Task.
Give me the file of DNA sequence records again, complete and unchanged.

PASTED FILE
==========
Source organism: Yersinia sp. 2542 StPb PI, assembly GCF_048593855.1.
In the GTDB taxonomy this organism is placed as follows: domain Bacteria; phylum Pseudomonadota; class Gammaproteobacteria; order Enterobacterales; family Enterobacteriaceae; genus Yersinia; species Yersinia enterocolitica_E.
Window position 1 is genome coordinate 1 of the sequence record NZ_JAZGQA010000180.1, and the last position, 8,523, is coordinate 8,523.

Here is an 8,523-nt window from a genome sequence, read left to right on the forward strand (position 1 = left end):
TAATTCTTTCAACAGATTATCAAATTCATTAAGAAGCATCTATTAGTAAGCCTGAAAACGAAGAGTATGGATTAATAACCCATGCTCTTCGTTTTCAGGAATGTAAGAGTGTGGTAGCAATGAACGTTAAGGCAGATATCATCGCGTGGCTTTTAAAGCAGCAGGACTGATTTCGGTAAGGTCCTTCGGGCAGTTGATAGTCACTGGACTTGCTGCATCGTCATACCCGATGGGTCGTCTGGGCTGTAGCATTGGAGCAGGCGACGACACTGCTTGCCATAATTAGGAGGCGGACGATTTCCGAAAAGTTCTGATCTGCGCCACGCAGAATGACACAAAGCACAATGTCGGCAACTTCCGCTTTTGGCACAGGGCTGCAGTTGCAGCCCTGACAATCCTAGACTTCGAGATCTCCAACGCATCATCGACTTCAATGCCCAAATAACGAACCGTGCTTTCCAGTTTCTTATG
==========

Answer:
Source organism: Yersinia sp. 2542 StPb PI, assembly GCF_048593855.1.
In the GTDB taxonomy this organism is placed as follows: domain Bacteria; phylum Pseudomonadota; class Gammaproteobacteria; order Enterobacterales; family Enterobacteriaceae; genus Yersinia; species Yersinia enterocolitica_E.
Window position 1 is genome coordinate 1 of the sequence record NZ_JAZGQA010000180.1, and the last position, 8,523, is coordinate 8,523.

Here is an 8,523-nt window from a genome sequence, read left to right on the forward strand (position 1 = left end):
TAATTCTTTCAACAGATTATCAAATTCATTAAGAAGCATCTATTAGTAAGCCTGAAAACGAAGAGTATGGATTAATAACCCATGCTCTTCGTTTTCAGGAATGTAAGAGTGTGGTAGCAATGAACGTTAAGGCAGATATCATCGCGTGGCTTTTAAAGCAGCAGGACTGATTTCGGTAAGGTCCTTCGGGCAGTTGATAGTCACTGGACTTGCTGCATCGTCATACCCGATGGGTCGTCTGGGCTGTAGCATTGGAGCAGGCGACGACACTGCTTGCCATAATTAGGAGGCGGACGATTTCCGAAAAGTTCTGATCTGCGCCACGCAGAATGACACAAAGCACAATGTCGGCAACTTCCGCTTTTGGCACAGGGCTGCAGTTGCAGCCCTGACAATCCTAGACTTCGAGATCTCCAACGCATCATCGACTTCAATGCCCAAATAACGAACCGTGCTTTCCAGTTTCTTATG